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Believing Our Voices Can Transform Our LIves

On a rainy afternoon in a remote cloud-forest village, indigenous Mayan women who spoke only their native Ixil language continued to stream into the Vocal Empowerment Workshop until there were nearly seventy mothers present. They giggled at the strangeness of our vocal warm ups but were good sports about trying it and feeling the results as much as their timidity would allow. When it came time for each woman to declare her most passionate concern, I had to invite each mother forward by the hand and stand by her side to ensure her confidence to speak.

Many had concerns of poverty related to their lives and the lives of their children. Since there were so many mothers present, we (my translators and I) decided we would focus on the concern that came up for the majority of the mothers, which was their children’s education.They all know that education was the way out of poverty but could not afford their children's continued education. So we decided to hone in on just that, what could these mothers do to help there children get a scholarship (of which many were available through NGOs in their community.)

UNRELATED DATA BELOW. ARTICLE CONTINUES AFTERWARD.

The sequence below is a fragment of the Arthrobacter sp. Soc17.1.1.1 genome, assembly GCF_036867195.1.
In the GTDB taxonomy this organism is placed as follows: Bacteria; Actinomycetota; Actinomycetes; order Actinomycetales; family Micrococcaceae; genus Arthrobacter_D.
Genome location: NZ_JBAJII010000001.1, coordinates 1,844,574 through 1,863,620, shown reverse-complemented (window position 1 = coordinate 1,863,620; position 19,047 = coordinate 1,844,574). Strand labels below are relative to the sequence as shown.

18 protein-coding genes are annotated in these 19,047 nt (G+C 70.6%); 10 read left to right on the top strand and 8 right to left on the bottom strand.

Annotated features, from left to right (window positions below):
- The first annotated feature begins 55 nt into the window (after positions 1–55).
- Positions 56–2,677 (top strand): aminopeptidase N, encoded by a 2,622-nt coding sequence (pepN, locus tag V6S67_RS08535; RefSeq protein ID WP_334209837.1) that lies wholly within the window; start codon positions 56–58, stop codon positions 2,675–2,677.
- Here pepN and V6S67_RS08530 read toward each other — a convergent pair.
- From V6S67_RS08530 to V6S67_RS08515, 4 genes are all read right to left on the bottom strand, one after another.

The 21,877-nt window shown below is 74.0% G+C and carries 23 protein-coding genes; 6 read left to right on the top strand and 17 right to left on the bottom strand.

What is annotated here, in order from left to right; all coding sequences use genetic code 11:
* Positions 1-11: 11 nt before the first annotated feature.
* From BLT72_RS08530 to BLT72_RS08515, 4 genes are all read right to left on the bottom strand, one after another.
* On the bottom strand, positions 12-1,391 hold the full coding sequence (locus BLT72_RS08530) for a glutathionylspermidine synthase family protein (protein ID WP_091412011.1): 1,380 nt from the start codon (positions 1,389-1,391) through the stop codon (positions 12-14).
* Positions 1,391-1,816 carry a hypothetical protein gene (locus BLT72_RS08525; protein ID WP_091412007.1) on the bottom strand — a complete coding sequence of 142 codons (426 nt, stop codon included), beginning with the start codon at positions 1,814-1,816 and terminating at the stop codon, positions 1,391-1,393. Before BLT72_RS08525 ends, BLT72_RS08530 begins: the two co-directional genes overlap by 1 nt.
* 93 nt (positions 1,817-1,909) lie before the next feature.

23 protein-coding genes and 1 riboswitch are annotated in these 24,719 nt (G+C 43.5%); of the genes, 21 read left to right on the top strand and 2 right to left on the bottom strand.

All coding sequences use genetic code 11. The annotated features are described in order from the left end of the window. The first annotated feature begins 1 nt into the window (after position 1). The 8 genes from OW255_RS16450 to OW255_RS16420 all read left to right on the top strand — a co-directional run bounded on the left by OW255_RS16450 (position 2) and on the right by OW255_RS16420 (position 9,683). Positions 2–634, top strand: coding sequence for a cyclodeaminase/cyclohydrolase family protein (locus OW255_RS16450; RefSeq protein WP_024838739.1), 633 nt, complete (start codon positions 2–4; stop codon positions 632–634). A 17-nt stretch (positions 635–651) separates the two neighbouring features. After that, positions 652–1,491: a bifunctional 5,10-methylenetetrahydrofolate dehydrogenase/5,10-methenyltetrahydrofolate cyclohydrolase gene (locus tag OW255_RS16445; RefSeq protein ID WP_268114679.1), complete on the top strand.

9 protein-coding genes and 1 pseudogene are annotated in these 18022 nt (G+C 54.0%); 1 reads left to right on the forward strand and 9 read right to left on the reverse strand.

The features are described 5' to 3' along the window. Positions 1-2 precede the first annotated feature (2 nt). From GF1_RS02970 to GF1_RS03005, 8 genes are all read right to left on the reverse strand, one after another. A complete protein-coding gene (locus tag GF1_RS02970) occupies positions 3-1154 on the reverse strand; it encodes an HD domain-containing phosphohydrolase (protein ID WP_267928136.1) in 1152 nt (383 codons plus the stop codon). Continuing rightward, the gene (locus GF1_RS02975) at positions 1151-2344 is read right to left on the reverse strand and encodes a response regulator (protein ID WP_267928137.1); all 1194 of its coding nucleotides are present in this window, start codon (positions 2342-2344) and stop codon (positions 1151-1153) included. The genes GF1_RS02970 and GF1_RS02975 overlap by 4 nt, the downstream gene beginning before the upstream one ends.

Though illiterate themselves, they all knew that their students all needed to do well in school to earn a scholarship. So how could they help their students do well? They all agreed that they could not understand their children’s homework so were unable to help them or even guide them. When asked what could help with this, one woman suggested that mothers could talk to their student’s teachers. So we asked for a volunteer of a mother who had never spoken with her children’s teacher. It became obvious that very few of the women ever had. Three brave women stepped forward and another was convinced to portray the teacher since she was, indeed, a teacher! The interchange between them, witnessed by the entire community of mothers present demystified the entire process of approaching a teacher to ask for assistance.

The teacher assured them that educators were glad to talk with them about how to support their children and gave them tips for making sure their students were doing their homework even if they couldn’t read the work themselves. In the discussion with the women that followed, it was clear that many of them felt a transformation that they could, indeed, consider talking with their children’s teachers. More importantly, they realized that they, though living in poverty and illiterate, could act to transform their lives.


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